China’s sudden slapping of tariffs on Australian wine exports first hit the news in November 2020, causing widespread devastation across our viticulture industry.
After over three months’ of trade restrictions, the true impact of the tariffs on the Australian wine industry has become evident thanks to statistics released by Wine Australia. The crippling tariffs, which were instigated after diplomatic tensions heightened between Australia and China due to an investigation into the origins of the COVID-19 pandemic, cut off producers’ supplies to the huge Chinese market. By December, the value of wine exports to China had dropped to almost zero, while the total value of all wine exported to China for 2020 decreased by $1 billion.
The tariffs placed by China range from 107% to 212%, simply making exportation unviable for Australian producers. Many face the unique issue of having their wines simply sit there, waiting until the tariffs lift so they can sell their wines at a competitive price to what was Australia’s biggest wine market.
These restrictions add insult to injury after what has already been a tough period for Australian viticulture. The bushfires across the summer of 2019-2020 saw many producers lose acres of vineyard, while others saw their vines completely destroyed. Couple this with the COVID-19 pandemic, which brought with it economic hardship and restrictions that prevented their consumer base from injecting money into their vineyards, to illustrate a picture of how hard the Australian wine industry has been hit over the last two years.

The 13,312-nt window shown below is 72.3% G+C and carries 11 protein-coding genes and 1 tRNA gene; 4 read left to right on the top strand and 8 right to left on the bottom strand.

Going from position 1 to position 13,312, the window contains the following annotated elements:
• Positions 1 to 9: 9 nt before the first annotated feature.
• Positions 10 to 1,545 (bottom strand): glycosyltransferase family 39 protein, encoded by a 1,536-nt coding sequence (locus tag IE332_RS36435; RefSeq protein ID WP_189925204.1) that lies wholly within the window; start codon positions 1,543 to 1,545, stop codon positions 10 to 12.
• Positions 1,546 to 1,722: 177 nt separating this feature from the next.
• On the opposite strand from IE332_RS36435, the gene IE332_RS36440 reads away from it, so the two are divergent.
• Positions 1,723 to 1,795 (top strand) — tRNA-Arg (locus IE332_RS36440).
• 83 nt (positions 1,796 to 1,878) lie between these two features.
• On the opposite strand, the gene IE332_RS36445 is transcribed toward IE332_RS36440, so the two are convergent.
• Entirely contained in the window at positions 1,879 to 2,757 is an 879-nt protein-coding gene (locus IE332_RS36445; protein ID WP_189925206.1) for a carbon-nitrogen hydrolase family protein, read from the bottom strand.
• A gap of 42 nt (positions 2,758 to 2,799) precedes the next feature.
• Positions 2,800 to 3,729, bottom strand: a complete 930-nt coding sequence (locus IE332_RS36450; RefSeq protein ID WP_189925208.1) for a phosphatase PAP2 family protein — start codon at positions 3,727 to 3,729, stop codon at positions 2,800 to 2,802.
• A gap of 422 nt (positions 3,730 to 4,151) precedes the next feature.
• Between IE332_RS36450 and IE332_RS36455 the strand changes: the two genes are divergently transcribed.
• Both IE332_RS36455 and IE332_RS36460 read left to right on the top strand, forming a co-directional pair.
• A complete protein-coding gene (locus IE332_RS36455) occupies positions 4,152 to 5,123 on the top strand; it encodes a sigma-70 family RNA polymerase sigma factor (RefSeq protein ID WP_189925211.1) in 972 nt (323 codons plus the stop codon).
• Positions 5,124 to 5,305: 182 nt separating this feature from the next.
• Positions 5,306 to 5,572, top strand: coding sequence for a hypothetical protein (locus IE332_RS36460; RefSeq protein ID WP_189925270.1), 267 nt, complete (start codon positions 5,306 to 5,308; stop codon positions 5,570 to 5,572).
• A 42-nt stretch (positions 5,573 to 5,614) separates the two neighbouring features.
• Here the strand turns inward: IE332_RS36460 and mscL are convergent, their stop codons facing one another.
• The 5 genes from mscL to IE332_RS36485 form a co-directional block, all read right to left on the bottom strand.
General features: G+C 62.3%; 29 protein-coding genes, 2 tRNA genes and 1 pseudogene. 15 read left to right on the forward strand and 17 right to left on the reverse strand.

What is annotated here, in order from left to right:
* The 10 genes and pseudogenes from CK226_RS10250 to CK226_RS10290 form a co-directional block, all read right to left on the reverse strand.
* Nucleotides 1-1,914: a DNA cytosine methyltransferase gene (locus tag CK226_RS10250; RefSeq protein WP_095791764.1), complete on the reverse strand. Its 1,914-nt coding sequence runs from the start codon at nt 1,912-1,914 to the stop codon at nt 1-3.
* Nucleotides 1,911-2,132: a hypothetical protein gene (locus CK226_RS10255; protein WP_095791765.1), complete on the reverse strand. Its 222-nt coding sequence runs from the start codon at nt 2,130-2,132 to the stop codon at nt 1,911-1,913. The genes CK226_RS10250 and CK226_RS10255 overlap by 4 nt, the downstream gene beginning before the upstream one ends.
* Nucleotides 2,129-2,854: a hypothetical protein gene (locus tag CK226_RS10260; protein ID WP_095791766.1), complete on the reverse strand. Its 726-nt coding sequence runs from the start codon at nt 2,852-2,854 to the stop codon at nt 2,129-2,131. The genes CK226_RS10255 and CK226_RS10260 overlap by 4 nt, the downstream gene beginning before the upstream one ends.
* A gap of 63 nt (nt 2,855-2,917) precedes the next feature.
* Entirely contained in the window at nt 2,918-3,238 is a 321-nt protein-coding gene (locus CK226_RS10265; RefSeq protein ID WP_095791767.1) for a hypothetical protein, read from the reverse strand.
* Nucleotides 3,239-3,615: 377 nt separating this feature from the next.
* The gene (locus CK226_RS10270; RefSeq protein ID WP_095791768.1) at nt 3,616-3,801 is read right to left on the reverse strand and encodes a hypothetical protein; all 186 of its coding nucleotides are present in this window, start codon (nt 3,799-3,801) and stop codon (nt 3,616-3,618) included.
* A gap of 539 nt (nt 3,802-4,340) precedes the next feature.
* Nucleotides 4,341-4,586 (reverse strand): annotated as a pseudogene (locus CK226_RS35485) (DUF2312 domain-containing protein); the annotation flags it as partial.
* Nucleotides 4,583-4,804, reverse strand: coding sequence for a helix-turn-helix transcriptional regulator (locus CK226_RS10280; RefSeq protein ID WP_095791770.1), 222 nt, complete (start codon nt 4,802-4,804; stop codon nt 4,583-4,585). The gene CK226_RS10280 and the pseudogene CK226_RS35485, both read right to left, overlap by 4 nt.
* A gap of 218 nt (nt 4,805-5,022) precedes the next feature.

Many producers in this billion-dollar industry will be impacted, with red wine makers in South Australia’s Barossa Valley and McLaren Vale set to bear the brunt of the tariffs due to popularity of their varietals in China. Larger producers will also feel the pinch, yet it will be the smaller importers, grape growers and regional communities who will suffer most from this sudden collapse. Years of advertising and education by Australian wine producers and industry groups will also be undone, meaning many winemakers will have to start from square one when the tariffs are lifted.
Amid all this doom and gloom, how can you, the wine lover, help?
The best way to show your support for the Australian wine industry is to buy local. Look for small producers, do your research into winemakers with Chinese imports and ask around to see if any fellow wine connoisseurs can recommend local labels that are struggling. Once you’ve found a wine producer to support, buy direct from their website or winery.
You can also buy from impacted independent winemakers thanks to Naked Wines Australia, who have launched a $5 million rescue fund to provide a marketplace for Australian winemakers to sell their wines.
Buy local – research local wineries with Chinese exports and buy a couple of bottles to drink or cellar to show your support